From a reverse waist lock set from the front, and staying with hips close to the opponent, the athlete lifts and rotates his opponent using the strength of his hips and legs (ἀναβαστάσαι εἰς ὕψος — anabastasai eis hypsos, “high lifting”). Depending on the torque the athlete imparts, the opponent becomes more or less vertically inverted, facing the body of the athlete. If however the reverse waist lock is set from the back of the opponent, then the latter would face away from the athlete in the inverted position.
To finish the attack, the athlete has the option of either dropping his opponent head-first to the ground, or driving him into the ground while retaining the hold. To execute the latter option, the athlete bends one of his legs and goes down on that knee while the other leg remains only partially bent; this is presumably to allow for greater mobility in case the “pile driver” does not work. Another approach emphasizes less putting the opponent in an inverted vertical position and more the throw; it is shown in a sculpture in the metōpē (μετώπη) of the Hephaisteion in Athens, where Theseus is depicted heaving Kerkyōn.
Heave from a waist lock following a sprawl
The opponents are facing in opposite directions with the athlete at a higher level, over the back of his opponent. The athlete can get in this position after making a shallow sprawl to counter a tackle attempt. From here the athlete sets a waist lock by encircling, from the back, the torso of the opponent with his arms and securing a “handshake” grip close to the abdomen of the opponent. He then heaves the opponent back and up, using the muscles of his legs and his back, so that the opponent’s feet rise in the air and he ends up inverted, perpendicular to the ground, and facing away from the athlete. The throw finishes with a “pile driver” or, alternatively, with a simple release of the opponent so that he falls to the ground.
Heave from a waist lock from behind
The athlete passes to the back of his opponent, secures a regular waist lock, lifts and throws/ drops the opponent backwards and sideways. As a result of these moves, the opponent would tend to land on his side or face down. The athlete can follow the opponent to the ground and place himself on his back, where he could strike him or choke him from behind while holding him in the “grapevine” body lock (see above), stretching him face down on the ground. This technique is described by the Roman poet Statius in his account of a match between the hero Tydeus of Thebes and an opponent in the Thebaid. Tydeus is described to have followed this takedown with a choke while applying the “grapevine” body lock on the prone opponent.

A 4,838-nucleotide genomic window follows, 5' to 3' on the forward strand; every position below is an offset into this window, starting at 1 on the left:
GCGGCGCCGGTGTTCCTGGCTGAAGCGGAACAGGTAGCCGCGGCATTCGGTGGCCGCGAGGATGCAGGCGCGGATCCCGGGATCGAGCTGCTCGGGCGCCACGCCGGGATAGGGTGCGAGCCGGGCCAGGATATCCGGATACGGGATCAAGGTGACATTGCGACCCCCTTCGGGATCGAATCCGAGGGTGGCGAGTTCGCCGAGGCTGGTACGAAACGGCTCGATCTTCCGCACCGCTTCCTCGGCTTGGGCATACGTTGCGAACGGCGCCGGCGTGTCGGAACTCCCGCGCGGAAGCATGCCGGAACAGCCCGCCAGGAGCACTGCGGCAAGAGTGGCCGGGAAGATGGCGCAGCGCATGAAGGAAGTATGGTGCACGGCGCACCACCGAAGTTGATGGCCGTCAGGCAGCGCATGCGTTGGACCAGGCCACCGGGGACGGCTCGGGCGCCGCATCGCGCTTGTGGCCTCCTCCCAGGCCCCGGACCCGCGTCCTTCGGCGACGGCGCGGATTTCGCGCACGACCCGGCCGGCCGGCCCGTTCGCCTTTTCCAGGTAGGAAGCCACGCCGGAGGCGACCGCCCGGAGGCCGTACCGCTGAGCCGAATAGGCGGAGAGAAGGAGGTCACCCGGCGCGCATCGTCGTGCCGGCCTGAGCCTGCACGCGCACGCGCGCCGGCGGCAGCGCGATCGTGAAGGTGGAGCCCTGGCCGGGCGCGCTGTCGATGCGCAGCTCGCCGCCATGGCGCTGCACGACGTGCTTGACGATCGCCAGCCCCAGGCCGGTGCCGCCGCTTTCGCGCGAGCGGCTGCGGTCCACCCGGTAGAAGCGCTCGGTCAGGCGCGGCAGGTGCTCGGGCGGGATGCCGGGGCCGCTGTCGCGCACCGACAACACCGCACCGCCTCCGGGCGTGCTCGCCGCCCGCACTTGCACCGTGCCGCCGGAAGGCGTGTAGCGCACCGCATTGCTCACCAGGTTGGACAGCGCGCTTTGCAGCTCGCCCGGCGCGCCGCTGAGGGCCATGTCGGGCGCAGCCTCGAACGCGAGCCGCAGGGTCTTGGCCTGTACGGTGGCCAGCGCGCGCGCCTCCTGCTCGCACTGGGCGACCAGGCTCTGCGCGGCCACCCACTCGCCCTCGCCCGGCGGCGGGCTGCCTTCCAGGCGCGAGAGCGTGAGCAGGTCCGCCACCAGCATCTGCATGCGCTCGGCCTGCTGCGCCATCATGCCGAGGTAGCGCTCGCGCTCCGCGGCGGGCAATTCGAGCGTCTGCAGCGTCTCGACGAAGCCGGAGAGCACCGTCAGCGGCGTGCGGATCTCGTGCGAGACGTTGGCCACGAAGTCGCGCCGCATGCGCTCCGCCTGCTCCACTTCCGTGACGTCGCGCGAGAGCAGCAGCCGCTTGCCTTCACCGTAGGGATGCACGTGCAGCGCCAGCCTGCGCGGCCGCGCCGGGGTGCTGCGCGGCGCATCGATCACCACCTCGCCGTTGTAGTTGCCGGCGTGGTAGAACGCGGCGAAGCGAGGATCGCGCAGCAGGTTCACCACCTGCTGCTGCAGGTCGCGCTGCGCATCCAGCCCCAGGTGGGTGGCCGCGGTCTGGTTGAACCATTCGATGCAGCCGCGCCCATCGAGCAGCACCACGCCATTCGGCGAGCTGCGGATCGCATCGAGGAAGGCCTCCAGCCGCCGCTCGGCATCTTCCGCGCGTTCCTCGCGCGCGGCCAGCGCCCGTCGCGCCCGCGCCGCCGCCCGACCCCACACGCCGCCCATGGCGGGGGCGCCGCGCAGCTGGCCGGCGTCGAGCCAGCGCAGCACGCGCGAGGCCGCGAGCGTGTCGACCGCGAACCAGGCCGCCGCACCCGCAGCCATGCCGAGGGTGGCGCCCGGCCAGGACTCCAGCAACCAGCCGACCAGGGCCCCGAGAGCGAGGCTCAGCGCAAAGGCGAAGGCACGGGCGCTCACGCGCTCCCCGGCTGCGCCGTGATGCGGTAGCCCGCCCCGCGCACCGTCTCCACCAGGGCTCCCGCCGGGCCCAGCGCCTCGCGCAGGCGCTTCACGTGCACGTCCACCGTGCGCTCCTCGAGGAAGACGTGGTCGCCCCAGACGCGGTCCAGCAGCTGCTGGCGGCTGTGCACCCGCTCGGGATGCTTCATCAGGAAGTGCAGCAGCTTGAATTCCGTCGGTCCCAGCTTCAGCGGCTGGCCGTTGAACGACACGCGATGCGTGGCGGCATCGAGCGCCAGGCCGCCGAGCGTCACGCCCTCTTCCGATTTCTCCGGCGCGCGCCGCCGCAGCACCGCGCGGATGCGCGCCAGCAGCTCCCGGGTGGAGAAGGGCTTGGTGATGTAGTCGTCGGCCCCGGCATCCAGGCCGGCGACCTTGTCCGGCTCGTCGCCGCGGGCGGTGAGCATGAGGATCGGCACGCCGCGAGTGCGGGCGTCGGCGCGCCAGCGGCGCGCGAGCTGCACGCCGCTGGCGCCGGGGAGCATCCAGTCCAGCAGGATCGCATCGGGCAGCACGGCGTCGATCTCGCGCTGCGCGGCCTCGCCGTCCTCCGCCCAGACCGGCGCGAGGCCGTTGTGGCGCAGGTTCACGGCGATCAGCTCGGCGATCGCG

Strategy and tactics
Positioning in the skamma (σκάμμα “pit”)
As the pankration competitions were held outside and in the afternoon, appropriately positioning one’s face vis-a-vis the low sun was a major tactical objective. The pankratiast, as well as the boxer, did not want to have to face the sun, as this would partly blind him to the blows of the opponent and make accurate delivery of strikes to specific targets difficult. Theocritus, in his narration of the (boxing) match between Polydeukēs and Amykos, noted that the two opponents struggled a lot, vying to see who would get the sun’s rays on his back. In the end, with skill and cunning, Polydeukēs managed so that Amykos’ face was struck with sunlight while his own was in the shade.
While this positioning was of paramount importance in boxing, which involved only upright striking (with the eyes facing straight), it was also important in pankration, especially in the beginning of the competition and as long as the athletes remained standing.
Remaining standing versus going to the ground
The decision to remain standing or go to the ground obviously depended on the relative strengths of the athlete, and differed between anō and katō pankration. However, there are indications that staying on one’s feet was generally considered a positive thing, while touching the knee(s) to the ground or being put to the ground was overall considered disadvantageous. In fact, in antiquity as today, falling to one’s knee(s) was a metaphor for coming to a disadvantage and putting oneself at risk of losing the fight, as argued persuasively by Michael B. Poliakoff.
Offensive versus reactive fighting
Regarding the choice of attacking into the attack of the opponent versus defending and retreating, there are indications, e.g. from boxing, that it was preferable to attack. Dio Chrysostom notes that retreat under fear tends to result in even greater injuries, while attacking before the opponent strikes is less injurious and could very well end in victory.
Identifying and exploiting the weak side of the opponent
As indicated by Plato in his Laws, an important element of strategy was to understand if the opponent had a weak or untrained side and to force him to operate on that side and generally take advantage of that weakness. For example, if the athlete recognizes that the opponent is strictly right-handed, he could circle away from the right hand of the opponent and towards the left side of the opponent. Moreover, if the opponent is weak in his left-side throws, the athlete could aim to position himself accordingly. Training in ambidexterity was instrumental in both applying this strategy and not falling victim to it.